May 19, 2011 / 9:49 AM / 7 years ago

U.S. wheat sets back from 3-month high; corn choppy

CHICAGO (Reuters) - U.S. wheat futures sagged on Thursday amid a wave of profit-taking after surging to a three-month high early in the session.

Wheat prices had rallied 20 percent during three straight days of gains this week on crop weather troubles in the United States and Europe, before the surge stalled after briefly breaking through the 100-day moving average.

Soybean futures also were lower, dragged down by lower crude oil prices, while tight old-crop supplies supported a small rise in the nearby corn contract.

“I think it is kind of a pause to catch our breath type day,” said Bill Gentry, a broker for Risk Management Commodities in Lafayette, Indiana. “Markets typically do not move in a straight line.”

Bullish fundamentals limited Thursday’s declines, with wheat prices supported by adverse weather that was expected to hamper global production this year.

“I think after this early week rally, a lot of the bullish news may already be in the market,” said Chad Henderson, grain market advisor with Prime Agricultural Consultants. “Bull markets need to be fed everyday. We need something else that is going to feed us right now.”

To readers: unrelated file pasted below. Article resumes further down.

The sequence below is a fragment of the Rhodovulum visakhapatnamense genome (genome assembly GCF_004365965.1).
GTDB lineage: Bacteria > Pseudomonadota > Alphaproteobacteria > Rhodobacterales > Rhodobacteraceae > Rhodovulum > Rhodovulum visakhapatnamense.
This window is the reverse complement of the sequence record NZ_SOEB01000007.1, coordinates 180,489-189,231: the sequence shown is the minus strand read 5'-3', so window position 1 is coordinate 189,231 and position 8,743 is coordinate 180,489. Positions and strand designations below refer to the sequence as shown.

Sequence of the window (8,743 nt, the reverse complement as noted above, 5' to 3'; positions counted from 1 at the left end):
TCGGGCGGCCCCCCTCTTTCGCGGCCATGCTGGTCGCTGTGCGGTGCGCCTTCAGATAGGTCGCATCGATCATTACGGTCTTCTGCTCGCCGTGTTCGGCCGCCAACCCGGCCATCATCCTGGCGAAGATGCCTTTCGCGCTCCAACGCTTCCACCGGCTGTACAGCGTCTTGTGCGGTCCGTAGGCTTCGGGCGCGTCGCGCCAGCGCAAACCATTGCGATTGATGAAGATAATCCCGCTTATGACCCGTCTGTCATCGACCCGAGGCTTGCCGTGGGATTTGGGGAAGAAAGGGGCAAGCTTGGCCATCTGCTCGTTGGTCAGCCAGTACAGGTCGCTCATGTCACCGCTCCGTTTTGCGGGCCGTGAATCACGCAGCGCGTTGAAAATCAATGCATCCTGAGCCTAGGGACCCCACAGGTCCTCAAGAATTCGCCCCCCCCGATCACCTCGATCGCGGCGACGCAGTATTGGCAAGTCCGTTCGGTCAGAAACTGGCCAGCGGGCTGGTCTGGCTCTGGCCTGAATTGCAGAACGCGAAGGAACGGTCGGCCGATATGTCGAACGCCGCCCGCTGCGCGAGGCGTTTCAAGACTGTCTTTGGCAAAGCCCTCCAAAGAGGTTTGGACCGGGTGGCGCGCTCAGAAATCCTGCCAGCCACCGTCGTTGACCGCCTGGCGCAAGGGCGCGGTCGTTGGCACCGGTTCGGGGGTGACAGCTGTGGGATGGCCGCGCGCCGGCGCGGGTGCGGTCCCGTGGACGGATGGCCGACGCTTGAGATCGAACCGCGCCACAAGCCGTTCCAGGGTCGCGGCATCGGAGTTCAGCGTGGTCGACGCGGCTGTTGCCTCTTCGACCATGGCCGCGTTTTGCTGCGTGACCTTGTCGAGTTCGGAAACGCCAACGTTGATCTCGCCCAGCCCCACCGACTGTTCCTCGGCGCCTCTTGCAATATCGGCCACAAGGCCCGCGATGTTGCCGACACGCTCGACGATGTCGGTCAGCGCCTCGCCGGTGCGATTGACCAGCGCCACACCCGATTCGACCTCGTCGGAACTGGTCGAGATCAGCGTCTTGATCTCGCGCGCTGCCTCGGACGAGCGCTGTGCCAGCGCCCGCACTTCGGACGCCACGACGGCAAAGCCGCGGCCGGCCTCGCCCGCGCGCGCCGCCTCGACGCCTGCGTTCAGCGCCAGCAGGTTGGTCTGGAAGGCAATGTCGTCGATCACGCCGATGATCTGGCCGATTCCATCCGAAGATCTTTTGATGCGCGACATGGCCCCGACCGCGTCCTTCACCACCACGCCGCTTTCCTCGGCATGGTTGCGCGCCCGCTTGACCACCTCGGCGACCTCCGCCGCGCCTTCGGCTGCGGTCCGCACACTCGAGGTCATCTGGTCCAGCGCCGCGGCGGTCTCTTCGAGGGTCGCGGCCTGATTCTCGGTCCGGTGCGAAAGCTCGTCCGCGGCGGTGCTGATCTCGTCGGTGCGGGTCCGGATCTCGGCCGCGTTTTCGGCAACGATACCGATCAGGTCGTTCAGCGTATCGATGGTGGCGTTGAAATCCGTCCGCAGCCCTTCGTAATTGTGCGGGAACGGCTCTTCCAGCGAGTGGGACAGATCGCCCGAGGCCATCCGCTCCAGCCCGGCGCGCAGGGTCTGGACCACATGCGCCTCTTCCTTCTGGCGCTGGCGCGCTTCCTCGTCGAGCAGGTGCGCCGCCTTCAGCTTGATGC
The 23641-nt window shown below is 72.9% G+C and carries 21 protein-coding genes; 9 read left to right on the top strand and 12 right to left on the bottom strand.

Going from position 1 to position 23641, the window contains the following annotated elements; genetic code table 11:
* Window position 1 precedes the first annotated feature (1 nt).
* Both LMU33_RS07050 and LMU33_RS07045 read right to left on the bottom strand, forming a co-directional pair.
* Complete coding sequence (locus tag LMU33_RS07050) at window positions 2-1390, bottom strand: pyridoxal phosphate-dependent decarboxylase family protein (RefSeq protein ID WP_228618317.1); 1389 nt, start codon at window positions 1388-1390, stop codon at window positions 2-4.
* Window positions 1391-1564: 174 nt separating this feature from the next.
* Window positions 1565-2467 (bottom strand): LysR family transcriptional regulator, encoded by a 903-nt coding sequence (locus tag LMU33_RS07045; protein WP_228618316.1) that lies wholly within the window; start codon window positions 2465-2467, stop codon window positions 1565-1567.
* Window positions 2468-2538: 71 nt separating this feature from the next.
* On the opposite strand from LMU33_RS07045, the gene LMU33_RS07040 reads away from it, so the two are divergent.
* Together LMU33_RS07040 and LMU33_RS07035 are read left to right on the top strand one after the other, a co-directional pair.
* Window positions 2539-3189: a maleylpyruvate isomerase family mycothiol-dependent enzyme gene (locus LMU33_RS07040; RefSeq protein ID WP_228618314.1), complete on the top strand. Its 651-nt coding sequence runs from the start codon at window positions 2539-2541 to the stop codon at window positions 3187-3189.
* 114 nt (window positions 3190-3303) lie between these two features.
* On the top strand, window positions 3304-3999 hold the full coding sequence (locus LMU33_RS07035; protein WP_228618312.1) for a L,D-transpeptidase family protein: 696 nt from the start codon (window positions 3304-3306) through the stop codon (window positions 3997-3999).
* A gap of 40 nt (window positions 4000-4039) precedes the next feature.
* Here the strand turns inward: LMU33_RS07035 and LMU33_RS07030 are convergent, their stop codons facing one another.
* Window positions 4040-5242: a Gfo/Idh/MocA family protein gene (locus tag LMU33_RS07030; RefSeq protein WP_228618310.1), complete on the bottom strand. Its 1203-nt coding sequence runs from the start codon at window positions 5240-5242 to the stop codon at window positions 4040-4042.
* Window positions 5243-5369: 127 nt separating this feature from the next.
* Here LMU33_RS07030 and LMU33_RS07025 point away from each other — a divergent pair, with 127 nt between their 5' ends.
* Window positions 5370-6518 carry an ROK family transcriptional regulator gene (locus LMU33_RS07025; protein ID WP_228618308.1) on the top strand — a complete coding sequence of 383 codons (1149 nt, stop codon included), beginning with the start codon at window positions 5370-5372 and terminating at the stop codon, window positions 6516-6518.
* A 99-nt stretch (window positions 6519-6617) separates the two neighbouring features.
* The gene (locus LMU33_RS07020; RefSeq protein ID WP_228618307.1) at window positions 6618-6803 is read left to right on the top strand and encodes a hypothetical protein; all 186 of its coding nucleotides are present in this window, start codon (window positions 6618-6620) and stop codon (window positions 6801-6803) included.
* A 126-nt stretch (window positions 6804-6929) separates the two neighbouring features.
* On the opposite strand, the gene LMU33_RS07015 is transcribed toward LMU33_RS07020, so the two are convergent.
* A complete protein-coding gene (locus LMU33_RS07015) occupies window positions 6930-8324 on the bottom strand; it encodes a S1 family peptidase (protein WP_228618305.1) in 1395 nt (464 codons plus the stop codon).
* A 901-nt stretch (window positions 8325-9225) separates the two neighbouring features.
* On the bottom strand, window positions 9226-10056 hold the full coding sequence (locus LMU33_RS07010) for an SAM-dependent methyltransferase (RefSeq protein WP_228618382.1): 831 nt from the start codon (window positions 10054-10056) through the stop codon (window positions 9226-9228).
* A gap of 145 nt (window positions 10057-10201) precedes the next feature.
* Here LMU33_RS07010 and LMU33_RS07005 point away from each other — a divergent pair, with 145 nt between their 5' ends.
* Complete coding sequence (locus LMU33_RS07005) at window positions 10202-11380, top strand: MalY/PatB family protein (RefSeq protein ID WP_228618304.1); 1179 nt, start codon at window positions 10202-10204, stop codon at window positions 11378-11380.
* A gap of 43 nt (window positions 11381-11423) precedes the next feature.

The choppy grain markets partly reflected a broad decline in both commodity and stock markets on Thursday amid weak data on housing and regional business conditions.

Chicago Board of Trade July wheat was down 3-3/4 cents at $8.13-1/4 at 11:42 a.m. CDT (1642 GMT), after rising in the opening minutes of trade as high as $8.34-1/2, the highest point since February 22.

CBOT July corn was up 1/2 cent at $7.50-1/4 a bushel after hitting a high of $7.60-1/4 early in the session. CBOT July soybeans were down 3-3/4 cents at $13.75-3/4.

Excessive wet weather and flooding in the eastern U.S. Midwest is delaying corn plantings, threatening production potential, while drought in Kansas, Oklahoma and Texas has withered away prospects for the new winter wheat crop.

The weather woes have driven strong gains over the last several sessions and another prolonged period of wet weather forecast for the U.S. Midwest, and news Thursday of spreading drought in the Southern Plains continued to underpin prices.

Several analysts said they thought U.S. government forecasts last week for the global wheat harvest were too optimistic in the light of bad weather hitting not only the United States but also Europe.

“Dryness is a concern in EU wheat and Russia. The U.S. weather isn’t good either,” said Joe Bedore, CBOT floor manager for trade house INTL-FC Stone.

While drought hits winter wheat, spring wheat planting is being plagued by overly wet conditions.

“We expect downgrades again from the USDA this season, as the excessive moisture surpluses in the Northern Plains of the U.S. and the prairies of Canada may limit spring plantings,” a report from Dutch bank Rabobank said.

The weather concerns were fueling gains in MGEX spring wheat futures, which rose above the $10 a bushel level for the first time since February 15.

MGEX July spring wheat was up 10-3/4 cents at $10.07 a bushel.

(Additional reporting by Carey Gillam in Kansas City and Sam Nelson in Chicago)

Reporting by Mark Weinraub; Editing by Lisa Shumaker

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